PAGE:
Another example may be useful. After hearing concerns raised by graduate students, a colleague at another university became troubled that a particular practice in her department unintentionally represented a potential form of discrimination. When she raised this to her department chair, he responded by claiming that there was no issue, and it would not be discussed. Rather than backing down, my colleague continued to argue, pointing out the flaws in her chair’s position. Needless to say, this didn’t sit well, and she was told her tone was aggressive and her behavior was “unprofessional.”
My colleague was surprised, because her assumption had been that university departments were environments that encouraged and protected open and reasoned debate. But her criticism was basically shut down as soon as her department chair pulled out the “unprofessional” card.
And this is the crux of the issue.
Terms like “unprofessional” can become weaponized for the purpose of silencing debate, disagreement, and constructive criticism and can even marginalize workers who speak, act, or interact differently from those in positions of power. A quick way to shut down a disagreement or difference of approach is to tell someone that what they are doing is unprofessional, even if their behavior represents just a different way of interacting or thinking about how to debate and disagree. This type of attempt at social manipulation is often exhibited through tone policing. It’s also displayed when leaders ignore or scold individuals for having an emotional response to troubling or problematic institutional policies or individual behaviors.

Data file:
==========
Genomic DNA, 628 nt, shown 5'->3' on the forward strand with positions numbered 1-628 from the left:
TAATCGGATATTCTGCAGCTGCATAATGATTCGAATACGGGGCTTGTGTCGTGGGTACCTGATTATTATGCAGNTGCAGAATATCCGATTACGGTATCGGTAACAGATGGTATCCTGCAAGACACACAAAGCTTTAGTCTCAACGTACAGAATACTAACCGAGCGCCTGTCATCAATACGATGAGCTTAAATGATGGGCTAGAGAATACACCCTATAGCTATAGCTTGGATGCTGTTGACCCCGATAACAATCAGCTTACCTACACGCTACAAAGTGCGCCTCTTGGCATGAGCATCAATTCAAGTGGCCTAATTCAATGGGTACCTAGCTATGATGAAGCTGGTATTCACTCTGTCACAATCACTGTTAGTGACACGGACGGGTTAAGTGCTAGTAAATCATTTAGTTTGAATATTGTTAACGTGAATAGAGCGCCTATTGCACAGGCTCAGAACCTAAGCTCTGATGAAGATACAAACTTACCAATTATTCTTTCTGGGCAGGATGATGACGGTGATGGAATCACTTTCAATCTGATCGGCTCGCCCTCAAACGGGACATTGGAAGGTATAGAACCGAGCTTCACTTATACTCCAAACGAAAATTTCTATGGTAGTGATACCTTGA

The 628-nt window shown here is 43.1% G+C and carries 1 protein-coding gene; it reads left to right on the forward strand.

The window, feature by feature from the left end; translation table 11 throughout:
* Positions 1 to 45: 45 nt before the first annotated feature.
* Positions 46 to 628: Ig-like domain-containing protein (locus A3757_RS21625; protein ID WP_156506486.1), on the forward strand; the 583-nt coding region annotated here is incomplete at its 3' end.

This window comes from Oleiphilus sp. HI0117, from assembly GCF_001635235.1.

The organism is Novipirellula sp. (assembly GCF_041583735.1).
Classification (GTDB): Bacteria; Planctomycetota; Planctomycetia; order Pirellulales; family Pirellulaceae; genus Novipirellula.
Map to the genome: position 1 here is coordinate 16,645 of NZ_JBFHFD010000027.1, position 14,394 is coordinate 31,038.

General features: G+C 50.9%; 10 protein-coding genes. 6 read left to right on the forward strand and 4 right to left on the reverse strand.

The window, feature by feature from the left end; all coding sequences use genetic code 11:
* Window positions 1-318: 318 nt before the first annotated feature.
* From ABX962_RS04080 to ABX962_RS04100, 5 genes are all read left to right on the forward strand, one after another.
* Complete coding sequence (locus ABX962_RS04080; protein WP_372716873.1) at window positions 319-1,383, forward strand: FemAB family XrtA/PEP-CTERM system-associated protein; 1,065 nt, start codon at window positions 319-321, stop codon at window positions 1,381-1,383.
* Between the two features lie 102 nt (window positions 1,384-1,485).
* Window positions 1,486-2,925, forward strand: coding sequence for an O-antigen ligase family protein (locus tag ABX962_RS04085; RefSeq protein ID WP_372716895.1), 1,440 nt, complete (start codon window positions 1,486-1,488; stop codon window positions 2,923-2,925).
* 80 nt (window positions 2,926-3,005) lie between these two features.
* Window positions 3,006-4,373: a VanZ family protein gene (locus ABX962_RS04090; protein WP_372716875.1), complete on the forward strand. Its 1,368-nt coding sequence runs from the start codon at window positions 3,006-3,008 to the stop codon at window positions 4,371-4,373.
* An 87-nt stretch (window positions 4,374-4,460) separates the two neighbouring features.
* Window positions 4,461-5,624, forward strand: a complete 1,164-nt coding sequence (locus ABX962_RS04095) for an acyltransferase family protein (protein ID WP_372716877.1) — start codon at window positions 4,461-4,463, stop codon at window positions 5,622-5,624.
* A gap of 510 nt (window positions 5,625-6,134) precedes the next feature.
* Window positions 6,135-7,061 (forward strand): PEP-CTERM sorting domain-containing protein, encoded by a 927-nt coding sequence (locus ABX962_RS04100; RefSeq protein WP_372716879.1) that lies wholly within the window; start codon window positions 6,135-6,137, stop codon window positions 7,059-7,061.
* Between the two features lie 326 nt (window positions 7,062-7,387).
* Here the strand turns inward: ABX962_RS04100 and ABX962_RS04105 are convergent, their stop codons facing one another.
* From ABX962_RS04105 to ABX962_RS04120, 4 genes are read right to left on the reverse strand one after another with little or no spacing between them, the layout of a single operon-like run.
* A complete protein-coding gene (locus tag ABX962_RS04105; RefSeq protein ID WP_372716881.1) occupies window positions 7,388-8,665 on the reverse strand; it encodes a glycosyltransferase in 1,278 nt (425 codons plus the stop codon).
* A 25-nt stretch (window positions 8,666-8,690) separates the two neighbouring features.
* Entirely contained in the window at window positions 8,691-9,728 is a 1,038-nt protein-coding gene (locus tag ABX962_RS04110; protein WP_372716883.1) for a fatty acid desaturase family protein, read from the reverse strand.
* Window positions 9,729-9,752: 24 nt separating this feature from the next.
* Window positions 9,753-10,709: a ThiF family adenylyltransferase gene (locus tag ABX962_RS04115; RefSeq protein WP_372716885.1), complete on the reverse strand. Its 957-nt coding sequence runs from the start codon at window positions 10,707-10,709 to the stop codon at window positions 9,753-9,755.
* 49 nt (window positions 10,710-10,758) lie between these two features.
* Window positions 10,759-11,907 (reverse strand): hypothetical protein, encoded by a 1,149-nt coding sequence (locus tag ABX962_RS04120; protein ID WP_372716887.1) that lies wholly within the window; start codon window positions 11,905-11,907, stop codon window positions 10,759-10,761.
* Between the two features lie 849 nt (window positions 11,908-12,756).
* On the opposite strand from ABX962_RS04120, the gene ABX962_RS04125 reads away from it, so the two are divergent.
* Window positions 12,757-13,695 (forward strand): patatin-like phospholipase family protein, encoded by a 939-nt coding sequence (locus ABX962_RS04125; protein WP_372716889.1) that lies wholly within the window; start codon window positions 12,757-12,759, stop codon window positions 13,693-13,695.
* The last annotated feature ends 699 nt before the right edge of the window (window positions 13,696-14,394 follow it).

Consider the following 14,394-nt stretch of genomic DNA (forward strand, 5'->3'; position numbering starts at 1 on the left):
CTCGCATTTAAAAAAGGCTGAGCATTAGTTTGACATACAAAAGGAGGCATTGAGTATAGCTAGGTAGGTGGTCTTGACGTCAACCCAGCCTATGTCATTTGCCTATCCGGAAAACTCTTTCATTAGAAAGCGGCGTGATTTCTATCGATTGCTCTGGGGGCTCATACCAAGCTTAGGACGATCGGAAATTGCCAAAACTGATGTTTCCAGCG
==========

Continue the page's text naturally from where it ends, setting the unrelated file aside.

The result is that the label “unprofessional” effectively squelches the opinions of those who may simply be different or unconventional and has the potential to create a kind of pall on open discourse. Few want to be viewed as unprofessional, so an easy way to shut down disagreements and difference is for someone in power to claim that someone with whom they disagree or whose ideas they simply don’t like is being unprofessional.
While there is no doubt that unambiguously unprofessional behaviors exist, we also need to recognize that the concept is often used as a weapon for social control aimed at squelching ideas and criticism by people who don’t necessarily adhere strictly to assumed organizational conventions—regardless of the value or appropriateness of those conventions.
Leaders should be careful in how and when they use the term “unprofessional.” Not only does inappropriate labeling of behaviors or individuals as unprofessional mute disagreement and dissent, but it also devalues the meaning of the term itself when applied to behaviors that genuinely ought to be viewed as unprofessional, and restricts the definition of professional behaviors to those that align neatly with organizational convention. Flagging behavior as unprofessional that is simply unconventional is an excellent way to inhibit workers from thinking creatively and raising ethical and other concerns that may need attention by leadership.
J.W. Traphagan is a professor in human dimensions of organizations at the University of Texas at Austin. His most recent book is Embracing Uncertainty: Future Jazz, That 13th Century Buddhist Monk, and the Invention of Cultures. Follow him on Twitter @John_Traphagan.